- The plane ride was a long 6 hours. All the girls did well--except for Nohea. I think 16 month olds make the worst travelers. She cried, struggled, tossed, turned, and was generally awful. Here's a picture of Melissa looking excited about the impending flight.
- One of our many goals while in Hawaii is to eat at as many plate lunch places as we can. Currently, the places drawing us to them like a moth to flame are the garlic shrimp trucks. Much like an ice cream truck, the garlic shrimp trucks usually have a big sign with "Shrimp" written in many different languages. So far we've only stopped at the Kahuku Shrimp truck, but it was AWESOME. Here's a picture of the shrimp, followed by a picture of Lilia approving of the shrimp.
- Yesterday we went to Pearl Harbor, which was unforgettable. Afterwards we went to lunch at Kulani's favorite all-you-can eat Asian food: Todai. Near the end of our meal, the waiter spilled a pitcher full of ice-cold water on Melissa's head. She started crying. The waiter felt bad, naturally, and the manager gave Melissa a free T-shirt. Lilia was sad that she didn't get a free shirt. She started "accidently" putting noodles on her shirt and saying, "My shirt's dirty too." We didn't buy her act, and she didn't get a new shirt. Lissy says to Lilia later in the day, "Maybe next time we go, you can have water spilled on your head, then you'll get a free shirt." Way to look at the bright side, Melissa.
- We later stopped in Halaiewa for shaved ice at Matsumoto's. I was hankering for some kona coffee ice cream like I had in Kona last year (the WoWisdom says nothing about eating coffee, just drinking it, right?), so I took whoever wanted ice cream with me to the ice cream store down the street. Their coffee ice cream wasn't so good. At any rate, Melissa and Nohea ordered chocolate ice cream and proceeded to make a chocolate mess, as shown below. Lissy stained her precious free Todai shirt. Before we left for ice cream, I asked Lissy if she was sure she wanted ice cream and not shaved ice. As soon as she saw the pretty shaved ice cups with the multi-colored shaved ice, she of course wanted shaved ice and not ice cream. Ugh.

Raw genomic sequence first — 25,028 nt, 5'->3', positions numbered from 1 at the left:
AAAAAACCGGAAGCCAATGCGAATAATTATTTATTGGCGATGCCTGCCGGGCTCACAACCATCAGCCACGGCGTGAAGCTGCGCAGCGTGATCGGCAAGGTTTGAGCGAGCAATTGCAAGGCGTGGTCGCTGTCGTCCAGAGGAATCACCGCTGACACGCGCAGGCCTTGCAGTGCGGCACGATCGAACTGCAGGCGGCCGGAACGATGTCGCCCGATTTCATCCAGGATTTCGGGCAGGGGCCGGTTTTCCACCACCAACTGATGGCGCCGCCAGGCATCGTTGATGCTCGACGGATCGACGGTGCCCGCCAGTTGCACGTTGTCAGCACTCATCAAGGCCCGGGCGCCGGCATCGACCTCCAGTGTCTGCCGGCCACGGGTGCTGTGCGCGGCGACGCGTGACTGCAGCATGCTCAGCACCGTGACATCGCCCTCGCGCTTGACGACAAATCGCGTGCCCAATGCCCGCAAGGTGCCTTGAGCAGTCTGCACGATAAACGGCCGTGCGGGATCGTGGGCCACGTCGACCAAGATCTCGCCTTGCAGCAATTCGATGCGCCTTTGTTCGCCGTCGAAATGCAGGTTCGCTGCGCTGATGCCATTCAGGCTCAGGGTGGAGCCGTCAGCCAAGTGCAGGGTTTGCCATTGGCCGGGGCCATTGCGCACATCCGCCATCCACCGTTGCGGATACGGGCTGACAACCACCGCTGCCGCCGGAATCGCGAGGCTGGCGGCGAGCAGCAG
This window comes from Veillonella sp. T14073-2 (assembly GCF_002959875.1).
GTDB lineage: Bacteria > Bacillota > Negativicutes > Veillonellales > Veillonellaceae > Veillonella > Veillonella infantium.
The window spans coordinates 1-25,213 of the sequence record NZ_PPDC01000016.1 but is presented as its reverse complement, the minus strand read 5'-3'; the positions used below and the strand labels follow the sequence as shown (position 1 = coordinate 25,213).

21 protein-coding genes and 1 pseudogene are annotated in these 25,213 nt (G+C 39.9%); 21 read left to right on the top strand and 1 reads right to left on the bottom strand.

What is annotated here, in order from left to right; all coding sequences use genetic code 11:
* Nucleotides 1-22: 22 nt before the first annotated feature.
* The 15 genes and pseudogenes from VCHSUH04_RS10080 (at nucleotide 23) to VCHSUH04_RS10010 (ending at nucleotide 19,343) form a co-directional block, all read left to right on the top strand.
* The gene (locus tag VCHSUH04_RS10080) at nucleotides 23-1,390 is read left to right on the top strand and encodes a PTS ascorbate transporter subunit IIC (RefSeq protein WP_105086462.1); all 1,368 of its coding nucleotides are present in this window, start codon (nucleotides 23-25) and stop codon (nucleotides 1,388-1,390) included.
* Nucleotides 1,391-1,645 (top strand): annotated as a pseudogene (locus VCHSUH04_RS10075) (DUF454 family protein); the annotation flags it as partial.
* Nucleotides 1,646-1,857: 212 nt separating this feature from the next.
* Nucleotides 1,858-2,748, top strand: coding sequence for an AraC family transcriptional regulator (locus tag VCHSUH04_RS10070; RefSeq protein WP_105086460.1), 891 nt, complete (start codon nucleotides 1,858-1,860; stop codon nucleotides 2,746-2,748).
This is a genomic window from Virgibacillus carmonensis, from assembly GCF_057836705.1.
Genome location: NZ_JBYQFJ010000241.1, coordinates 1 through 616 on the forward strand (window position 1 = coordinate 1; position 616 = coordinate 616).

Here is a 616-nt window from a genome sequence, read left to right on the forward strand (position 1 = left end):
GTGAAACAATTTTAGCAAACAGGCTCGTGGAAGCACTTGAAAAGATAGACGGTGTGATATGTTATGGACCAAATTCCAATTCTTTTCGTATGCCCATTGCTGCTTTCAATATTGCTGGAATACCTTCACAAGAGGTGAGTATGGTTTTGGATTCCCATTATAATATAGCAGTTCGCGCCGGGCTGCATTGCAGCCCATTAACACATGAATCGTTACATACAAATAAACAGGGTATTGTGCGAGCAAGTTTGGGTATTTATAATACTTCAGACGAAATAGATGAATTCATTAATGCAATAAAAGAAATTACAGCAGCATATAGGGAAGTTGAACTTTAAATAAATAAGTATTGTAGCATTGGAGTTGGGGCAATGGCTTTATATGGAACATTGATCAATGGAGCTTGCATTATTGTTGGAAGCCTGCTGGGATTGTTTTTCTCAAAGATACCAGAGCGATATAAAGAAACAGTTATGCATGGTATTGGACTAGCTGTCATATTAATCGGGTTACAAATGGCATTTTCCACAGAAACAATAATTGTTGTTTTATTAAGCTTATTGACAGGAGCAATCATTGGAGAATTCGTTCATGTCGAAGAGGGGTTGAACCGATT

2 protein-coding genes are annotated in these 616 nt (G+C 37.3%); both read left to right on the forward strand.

Tomorrow I'll try to post pictures of our time at the beach, sans pictures of me in a bathing suit. I'll lose all my precious blog readers with that picture.
Wednesday, June 4, 2008
So because I don't want to be outside in that weather, we are all inside today sitting on the couch, watching Sesame Street, and drinking hot cocoa. I would love days like today if it weren't for my jitters about the Vikingman and all the things I need to get done. We leave for Hawaii the day after the triathlon. I think we'll just sun ourselves on the beach for a few days to recover from all this rigmarole.
Lilia had a playdate with her friend Lilli from preschool. Their similarities are eerie. First, their names are so similar. Than they look the same. They're both in families with all girls. Lilli has three sisters, and Lilia has two sisters. The preschool teacher said Lilia and Lilli are thick as theives. They both had speech-delay problems, but Lilli has caught up a little faster than Lilia. I'm glad they'll be going to the same kindergarten together. They may even end up in the same class.
Now it's time to take a power nap to recharge the ol' batteries (pronounced battries). Oi wei, my aching goiter. I need to put up my meshoykas and rest. I'm not sure those are Yiddish words, but sometimes I wish Mormon culture had a few more of the old-world words that give character to an ailing woman's vernacular. I guess I can borrow their phrases since under gentile in the dictionary it says anyone who isn't Jewish or who isn't Mormon.